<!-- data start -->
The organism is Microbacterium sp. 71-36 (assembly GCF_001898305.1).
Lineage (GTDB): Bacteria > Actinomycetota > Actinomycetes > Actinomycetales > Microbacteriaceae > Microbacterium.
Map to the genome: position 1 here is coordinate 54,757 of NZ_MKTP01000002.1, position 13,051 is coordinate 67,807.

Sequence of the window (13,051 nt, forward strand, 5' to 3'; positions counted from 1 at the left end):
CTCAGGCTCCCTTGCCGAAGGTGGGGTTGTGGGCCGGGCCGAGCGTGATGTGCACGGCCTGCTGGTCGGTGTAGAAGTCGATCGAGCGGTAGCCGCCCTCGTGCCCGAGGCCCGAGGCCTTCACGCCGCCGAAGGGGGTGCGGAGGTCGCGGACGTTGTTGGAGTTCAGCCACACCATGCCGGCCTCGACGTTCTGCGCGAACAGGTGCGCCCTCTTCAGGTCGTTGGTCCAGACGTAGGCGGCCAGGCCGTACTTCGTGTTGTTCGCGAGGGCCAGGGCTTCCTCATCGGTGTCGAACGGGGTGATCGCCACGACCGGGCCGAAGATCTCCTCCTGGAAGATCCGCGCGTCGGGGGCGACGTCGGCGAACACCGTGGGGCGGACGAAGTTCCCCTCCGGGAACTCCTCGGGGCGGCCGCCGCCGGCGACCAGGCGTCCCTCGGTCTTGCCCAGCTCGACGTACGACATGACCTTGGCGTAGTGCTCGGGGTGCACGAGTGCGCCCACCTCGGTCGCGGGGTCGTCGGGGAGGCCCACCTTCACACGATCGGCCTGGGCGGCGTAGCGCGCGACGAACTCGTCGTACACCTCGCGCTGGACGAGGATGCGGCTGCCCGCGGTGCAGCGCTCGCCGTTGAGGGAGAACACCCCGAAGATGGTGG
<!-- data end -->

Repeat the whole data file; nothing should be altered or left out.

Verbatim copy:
The organism is Microbacterium sp. 71-36 (assembly GCF_001898305.1).
Lineage (GTDB): Bacteria > Actinomycetota > Actinomycetes > Actinomycetales > Microbacteriaceae > Microbacterium.
Map to the genome: position 1 here is coordinate 54,757 of NZ_MKTP01000002.1, position 13,051 is coordinate 67,807.

Sequence of the window (13,051 nt, forward strand, 5' to 3'; positions counted from 1 at the left end):
CTCAGGCTCCCTTGCCGAAGGTGGGGTTGTGGGCCGGGCCGAGCGTGATGTGCACGGCCTGCTGGTCGGTGTAGAAGTCGATCGAGCGGTAGCCGCCCTCGTGCCCGAGGCCCGAGGCCTTCACGCCGCCGAAGGGGGTGCGGAGGTCGCGGACGTTGTTGGAGTTCAGCCACACCATGCCGGCCTCGACGTTCTGCGCGAACAGGTGCGCCCTCTTCAGGTCGTTGGTCCAGACGTAGGCGGCCAGGCCGTACTTCGTGTTGTTCGCGAGGGCCAGGGCTTCCTCATCGGTGTCGAACGGGGTGATCGCCACGACCGGGCCGAAGATCTCCTCCTGGAAGATCCGCGCGTCGGGGGCGACGTCGGCGAACACCGTGGGGCGGACGAAGTTCCCCTCCGGGAACTCCTCGGGGCGGCCGCCGCCGGCGACCAGGCGTCCCTCGGTCTTGCCCAGCTCGACGTACGACATGACCTTGGCGTAGTGCTCGGGGTGCACGAGTGCGCCCACCTCGGTCGCGGGGTCGTCGGGGAGGCCCACCTTCACACGATCGGCCTGGGCGGCGTAGCGCGCGACGAACTCGTCGTACACCTCGCGCTGGACGAGGATGCGGCTGCCCGCGGTGCAGCGCTCGCCGTTGAGGGAGAACACCCCGAAGATGGTGG